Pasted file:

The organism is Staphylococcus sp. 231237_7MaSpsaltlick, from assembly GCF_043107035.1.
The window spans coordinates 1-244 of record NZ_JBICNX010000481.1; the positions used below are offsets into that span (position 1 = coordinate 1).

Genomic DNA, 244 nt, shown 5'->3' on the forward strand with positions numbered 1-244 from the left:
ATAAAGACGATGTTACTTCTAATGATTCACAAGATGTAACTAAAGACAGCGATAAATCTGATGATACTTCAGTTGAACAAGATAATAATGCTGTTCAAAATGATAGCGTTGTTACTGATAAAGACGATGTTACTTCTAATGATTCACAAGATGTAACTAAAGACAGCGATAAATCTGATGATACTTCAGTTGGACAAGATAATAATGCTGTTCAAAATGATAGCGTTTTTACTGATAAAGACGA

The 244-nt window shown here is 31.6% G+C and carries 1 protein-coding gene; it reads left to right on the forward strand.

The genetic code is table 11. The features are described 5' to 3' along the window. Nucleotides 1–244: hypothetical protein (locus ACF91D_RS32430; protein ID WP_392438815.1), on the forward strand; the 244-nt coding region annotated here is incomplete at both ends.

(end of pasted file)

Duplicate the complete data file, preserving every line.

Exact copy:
The organism is Staphylococcus sp. 231237_7MaSpsaltlick, from assembly GCF_043107035.1.
The window spans coordinates 1-244 of record NZ_JBICNX010000481.1; the positions used below are offsets into that span (position 1 = coordinate 1).

Genomic DNA, 244 nt, shown 5'->3' on the forward strand with positions numbered 1-244 from the left:
ATAAAGACGATGTTACTTCTAATGATTCACAAGATGTAACTAAAGACAGCGATAAATCTGATGATACTTCAGTTGAACAAGATAATAATGCTGTTCAAAATGATAGCGTTGTTACTGATAAAGACGATGTTACTTCTAATGATTCACAAGATGTAACTAAAGACAGCGATAAATCTGATGATACTTCAGTTGGACAAGATAATAATGCTGTTCAAAATGATAGCGTTTTTACTGATAAAGACGA

The 244-nt window shown here is 31.6% G+C and carries 1 protein-coding gene; it reads left to right on the forward strand.

The genetic code is table 11. The features are described 5' to 3' along the window. Nucleotides 1–244: hypothetical protein (locus ACF91D_RS32430; protein ID WP_392438815.1), on the forward strand; the 244-nt coding region annotated here is incomplete at both ends.